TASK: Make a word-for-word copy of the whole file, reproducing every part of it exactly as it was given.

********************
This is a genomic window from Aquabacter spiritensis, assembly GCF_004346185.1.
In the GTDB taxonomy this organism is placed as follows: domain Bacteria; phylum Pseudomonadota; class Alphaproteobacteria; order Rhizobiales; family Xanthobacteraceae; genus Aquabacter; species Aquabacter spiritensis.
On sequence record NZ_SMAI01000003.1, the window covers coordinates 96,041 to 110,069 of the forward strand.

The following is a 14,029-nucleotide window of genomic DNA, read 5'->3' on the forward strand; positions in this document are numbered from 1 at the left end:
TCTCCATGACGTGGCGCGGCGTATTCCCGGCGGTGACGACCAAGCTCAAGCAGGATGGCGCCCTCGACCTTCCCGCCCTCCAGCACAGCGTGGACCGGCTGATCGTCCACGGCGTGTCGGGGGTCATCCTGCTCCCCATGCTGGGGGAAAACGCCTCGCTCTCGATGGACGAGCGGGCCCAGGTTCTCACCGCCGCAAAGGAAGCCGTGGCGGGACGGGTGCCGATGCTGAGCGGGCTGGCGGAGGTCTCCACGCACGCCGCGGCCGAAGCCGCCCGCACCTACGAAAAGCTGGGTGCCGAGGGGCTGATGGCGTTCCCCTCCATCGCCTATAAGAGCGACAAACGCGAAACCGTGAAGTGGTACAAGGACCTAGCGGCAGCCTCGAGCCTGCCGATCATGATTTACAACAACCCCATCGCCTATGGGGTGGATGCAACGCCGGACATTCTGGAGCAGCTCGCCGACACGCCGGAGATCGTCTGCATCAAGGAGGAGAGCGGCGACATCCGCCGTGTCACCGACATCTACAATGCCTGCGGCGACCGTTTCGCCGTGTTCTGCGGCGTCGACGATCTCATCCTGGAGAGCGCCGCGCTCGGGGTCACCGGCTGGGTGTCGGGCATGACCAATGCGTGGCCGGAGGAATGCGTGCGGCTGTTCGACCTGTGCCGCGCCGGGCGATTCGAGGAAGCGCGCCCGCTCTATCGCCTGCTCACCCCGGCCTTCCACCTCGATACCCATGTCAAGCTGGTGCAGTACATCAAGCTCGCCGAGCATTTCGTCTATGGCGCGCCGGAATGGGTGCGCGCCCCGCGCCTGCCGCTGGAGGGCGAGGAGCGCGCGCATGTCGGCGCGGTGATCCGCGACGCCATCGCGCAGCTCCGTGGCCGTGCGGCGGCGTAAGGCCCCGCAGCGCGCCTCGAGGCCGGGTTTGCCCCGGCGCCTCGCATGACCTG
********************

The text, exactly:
This is a genomic window from Aquabacter spiritensis, assembly GCF_004346185.1.
In the GTDB taxonomy this organism is placed as follows: domain Bacteria; phylum Pseudomonadota; class Alphaproteobacteria; order Rhizobiales; family Xanthobacteraceae; genus Aquabacter; species Aquabacter spiritensis.
On sequence record NZ_SMAI01000003.1, the window covers coordinates 96,041 to 110,069 of the forward strand.

The following is a 14,029-nucleotide window of genomic DNA, read 5'->3' on the forward strand; positions in this document are numbered from 1 at the left end:
TCTCCATGACGTGGCGCGGCGTATTCCCGGCGGTGACGACCAAGCTCAAGCAGGATGGCGCCCTCGACCTTCCCGCCCTCCAGCACAGCGTGGACCGGCTGATCGTCCACGGCGTGTCGGGGGTCATCCTGCTCCCCATGCTGGGGGAAAACGCCTCGCTCTCGATGGACGAGCGGGCCCAGGTTCTCACCGCCGCAAAGGAAGCCGTGGCGGGACGGGTGCCGATGCTGAGCGGGCTGGCGGAGGTCTCCACGCACGCCGCGGCCGAAGCCGCCCGCACCTACGAAAAGCTGGGTGCCGAGGGGCTGATGGCGTTCCCCTCCATCGCCTATAAGAGCGACAAACGCGAAACCGTGAAGTGGTACAAGGACCTAGCGGCAGCCTCGAGCCTGCCGATCATGATTTACAACAACCCCATCGCCTATGGGGTGGATGCAACGCCGGACATTCTGGAGCAGCTCGCCGACACGCCGGAGATCGTCTGCATCAAGGAGGAGAGCGGCGACATCCGCCGTGTCACCGACATCTACAATGCCTGCGGCGACCGTTTCGCCGTGTTCTGCGGCGTCGACGATCTCATCCTGGAGAGCGCCGCGCTCGGGGTCACCGGCTGGGTGTCGGGCATGACCAATGCGTGGCCGGAGGAATGCGTGCGGCTGTTCGACCTGTGCCGCGCCGGGCGATTCGAGGAAGCGCGCCCGCTCTATCGCCTGCTCACCCCGGCCTTCCACCTCGATACCCATGTCAAGCTGGTGCAGTACATCAAGCTCGCCGAGCATTTCGTCTATGGCGCGCCGGAATGGGTGCGCGCCCCGCGCCTGCCGCTGGAGGGCGAGGAGCGCGCGCATGTCGGCGCGGTGATCCGCGACGCCATCGCGCAGCTCCGTGGCCGTGCGGCGGCGTAAGGCCCCGCAGCGCGCCTCGAGGCCGGGTTTGCCCCGGCGCCTCGCATGACCTG